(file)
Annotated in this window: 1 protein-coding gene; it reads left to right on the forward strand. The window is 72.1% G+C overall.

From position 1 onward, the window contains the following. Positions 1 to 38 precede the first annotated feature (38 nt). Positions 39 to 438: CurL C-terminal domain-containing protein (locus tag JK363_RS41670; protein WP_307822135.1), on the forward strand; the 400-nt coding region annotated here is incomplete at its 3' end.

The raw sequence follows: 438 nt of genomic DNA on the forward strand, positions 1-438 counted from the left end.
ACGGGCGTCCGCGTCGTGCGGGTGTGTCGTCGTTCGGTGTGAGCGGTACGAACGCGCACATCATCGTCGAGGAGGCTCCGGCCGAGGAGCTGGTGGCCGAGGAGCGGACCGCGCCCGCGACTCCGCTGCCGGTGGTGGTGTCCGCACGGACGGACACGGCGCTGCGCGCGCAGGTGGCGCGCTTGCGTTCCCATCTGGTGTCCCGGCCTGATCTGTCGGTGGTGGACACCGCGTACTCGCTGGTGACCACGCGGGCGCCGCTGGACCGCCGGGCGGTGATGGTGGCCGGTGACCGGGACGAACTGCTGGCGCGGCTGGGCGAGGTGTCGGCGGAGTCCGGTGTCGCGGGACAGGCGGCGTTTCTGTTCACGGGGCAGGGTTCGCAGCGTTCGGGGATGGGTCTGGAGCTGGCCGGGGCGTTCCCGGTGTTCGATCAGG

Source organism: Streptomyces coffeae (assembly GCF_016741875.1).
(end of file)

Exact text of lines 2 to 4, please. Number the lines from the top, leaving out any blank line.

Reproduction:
From position 1 onward, the window contains the following. Positions 1 to 38 precede the first annotated feature (38 nt). Positions 39 to 438: CurL C-terminal domain-containing protein (locus tag JK363_RS41670; protein WP_307822135.1), on the forward strand; the 400-nt coding region annotated here is incomplete at its 3' end.

The raw sequence follows: 438 nt of genomic DNA on the forward strand, positions 1-438 counted from the left end.
ACGGGCGTCCGCGTCGTGCGGGTGTGTCGTCGTTCGGTGTGAGCGGTACGAACGCGCACATCATCGTCGAGGAGGCTCCGGCCGAGGAGCTGGTGGCCGAGGAGCGGACCGCGCCCGCGACTCCGCTGCCGGTGGTGGTGTCCGCACGGACGGACACGGCGCTGCGCGCGCAGGTGGCGCGCTTGCGTTCCCATCTGGTGTCCCGGCCTGATCTGTCGGTGGTGGACACCGCGTACTCGCTGGTGACCACGCGGGCGCCGCTGGACCGCCGGGCGGTGATGGTGGCCGGTGACCGGGACGAACTGCTGGCGCGGCTGGGCGAGGTGTCGGCGGAGTCCGGTGTCGCGGGACAGGCGGCGTTTCTGTTCACGGGGCAGGGTTCGCAGCGTTCGGGGATGGGTCTGGAGCTGGCCGGGGCGTTCCCGGTGTTCGATCAGG